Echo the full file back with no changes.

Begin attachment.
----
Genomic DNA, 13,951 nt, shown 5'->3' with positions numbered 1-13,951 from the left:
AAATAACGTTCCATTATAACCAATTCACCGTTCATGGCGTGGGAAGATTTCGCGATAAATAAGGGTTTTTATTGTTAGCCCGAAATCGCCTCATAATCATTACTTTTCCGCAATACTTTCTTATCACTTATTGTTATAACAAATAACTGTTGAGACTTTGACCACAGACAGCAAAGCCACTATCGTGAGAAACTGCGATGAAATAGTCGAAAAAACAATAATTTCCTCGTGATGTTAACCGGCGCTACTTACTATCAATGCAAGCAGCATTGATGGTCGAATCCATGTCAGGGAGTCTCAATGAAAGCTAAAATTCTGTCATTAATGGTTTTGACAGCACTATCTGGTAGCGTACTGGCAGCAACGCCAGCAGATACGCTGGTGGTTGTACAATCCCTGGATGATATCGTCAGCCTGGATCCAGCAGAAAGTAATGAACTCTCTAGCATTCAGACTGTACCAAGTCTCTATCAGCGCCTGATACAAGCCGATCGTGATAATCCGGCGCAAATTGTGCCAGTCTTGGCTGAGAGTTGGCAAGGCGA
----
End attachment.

Genomic DNA, 13,951 nt, shown 5'->3' with positions numbered 1-13,951 from the left:
AAATAACGTTCCATTATAACCAATTCACCGTTCATGGCGTGGGAAGATTTCGCGATAAATAAGGGTTTTTATTGTTAGCCCGAAATCGCCTCATAATCATTACTTTTCCGCAATACTTTCTTATCACTTATTGTTATAACAAATAACTGTTGAGACTTTGACCACAGACAGCAAAGCCACTATCGTGAGAAACTGCGATGAAATAGTCGAAAAAACAATAATTTCCTCGTGATGTTAACCGGCGCTACTTACTATCAATGCAAGCAGCATTGATGGTCGAATCCATGTCAGGGAGTCTCAATGAAAGCTAAAATTCTGTCATTAATGGTTTTGACAGCACTATCTGGTAGCGTACTGGCAGCAACGCCAGCAGATACGCTGGTGGTTGTACAATCCCTGGATGATATCGTCAGCCTGGATCCAGCAGAAAGTAATGAACTCTCTAGCATTCAGACTGTACCAAGTCTCTATCAGCGCCTGATACAAGCCGATCGTGATAATCCGGCGCAAATTGTGCCAGTCTTGGCTGAGAGTTGGCAAGGCGA